China singlehandedly accounted for the entire increase in export sales last week, taking 334,700 running bales across all three marketing years. This makes sense, since most other markets refused to buy cotton at last week’s elevated price level, unless they booked sales “on-call”. However, since these sales to China were made before the latest tariff announcement, we don’t know whether they will ultimately be honored.
It remains to be seen whether these announced tariffs will actually be implemented on July 6, or whether a full-blown trade war can still be averted. If these tariffs become reality, it will likely lead to some trade flow and supply chain disruptions, which might impact economic growth. It could also lead to higher inflation in the US, as some imports from China will have to be replaced with more pricey ones from other origins.
However, as far as cotton is concerned, we need to wait and see whether the impact is going to be as significant as some traders fear. China will probably still have to import more cotton over the coming years, even from the US. Let’s not forget that cotton has never been allowed to flow freely into China, as there have been tariffs of up to 40% in place for many years, with some exceptions, like the WTO and processing quotas. This season and last China imported just a little over 5 million bales each.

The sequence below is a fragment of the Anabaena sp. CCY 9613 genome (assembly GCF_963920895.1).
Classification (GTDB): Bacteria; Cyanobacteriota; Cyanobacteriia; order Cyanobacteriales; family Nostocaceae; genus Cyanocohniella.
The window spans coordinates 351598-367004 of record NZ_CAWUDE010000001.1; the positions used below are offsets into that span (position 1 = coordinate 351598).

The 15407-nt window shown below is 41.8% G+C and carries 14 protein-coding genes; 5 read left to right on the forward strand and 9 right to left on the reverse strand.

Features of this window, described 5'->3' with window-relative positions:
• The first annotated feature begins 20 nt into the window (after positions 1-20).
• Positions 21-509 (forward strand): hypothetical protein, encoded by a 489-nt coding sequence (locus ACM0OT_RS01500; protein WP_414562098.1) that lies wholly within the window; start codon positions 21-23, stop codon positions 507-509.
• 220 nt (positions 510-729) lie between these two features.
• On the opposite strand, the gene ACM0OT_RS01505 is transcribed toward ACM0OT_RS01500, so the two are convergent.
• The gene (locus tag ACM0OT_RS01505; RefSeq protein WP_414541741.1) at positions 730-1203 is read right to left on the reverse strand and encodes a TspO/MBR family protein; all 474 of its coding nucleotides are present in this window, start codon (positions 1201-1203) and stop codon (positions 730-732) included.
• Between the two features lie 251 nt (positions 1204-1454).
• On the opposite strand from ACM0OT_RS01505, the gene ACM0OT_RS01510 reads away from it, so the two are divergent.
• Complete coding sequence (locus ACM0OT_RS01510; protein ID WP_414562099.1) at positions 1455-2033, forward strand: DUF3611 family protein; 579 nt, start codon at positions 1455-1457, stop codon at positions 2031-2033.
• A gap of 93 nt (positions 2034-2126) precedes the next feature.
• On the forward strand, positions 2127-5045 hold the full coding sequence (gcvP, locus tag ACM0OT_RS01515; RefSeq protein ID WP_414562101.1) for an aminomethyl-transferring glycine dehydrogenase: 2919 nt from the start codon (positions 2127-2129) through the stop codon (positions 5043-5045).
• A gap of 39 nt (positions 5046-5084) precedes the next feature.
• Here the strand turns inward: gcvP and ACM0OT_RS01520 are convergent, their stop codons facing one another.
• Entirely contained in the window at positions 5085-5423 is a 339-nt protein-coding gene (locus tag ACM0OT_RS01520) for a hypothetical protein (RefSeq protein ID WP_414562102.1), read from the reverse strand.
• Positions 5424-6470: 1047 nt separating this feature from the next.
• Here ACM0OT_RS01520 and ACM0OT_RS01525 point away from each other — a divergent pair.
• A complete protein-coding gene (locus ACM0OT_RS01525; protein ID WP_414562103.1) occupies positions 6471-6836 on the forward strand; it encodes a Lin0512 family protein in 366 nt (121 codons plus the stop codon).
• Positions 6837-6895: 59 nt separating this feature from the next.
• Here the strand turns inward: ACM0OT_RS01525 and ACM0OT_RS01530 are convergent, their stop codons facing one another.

Initially China will try to buy more cotton from origins like Australia, West Africa and Brazil, but this will spike the basis in these places and we sooner or later expect China (perhaps the government/Reserve itself) to buy attractively priced US cotton again. In other words, the cotton world will learn to adapt to these changed circumstances and in the long term the price of cotton will be governed by global supply and demand, not by a trade dispute (although the dispute might impact the demand side of the equation to some degree).
So where do we go from here? The fact that open interest has remained so stubbornly high during this break could mean two things: 1) Either massive spec net long liquidation still lies ahead of us, which could force the market substantially lower from here, or 2) Specs as well as outright trade longs are giving the market a lot more rope than we thought, which could eventually swing the pendulum back the other way, as fixations and trade shorts begin to pay up. There are currently 14.13 million bales in unfixed on-call sales on the books for December onwards!
At this point we favor the second scenario, because over last two sessions trading volume has dropped considerably, which means that downside momentum is weakening. Furthermore, fundamentals remain supportive, apart from the trade dispute. The US crop has been struggling during this planting season and needs to prove itself in the months ahead, while the supply pipeline will be about as tight as we have ever seen it at the end of summer. Also, we would not be surprised to see a taker of July at these levels.
It’s a tough call at the moment, but if most of the speculators don’t bail out, trade shorts will once again be faced with the same liquidity issue that has forced prices into the mid-90s.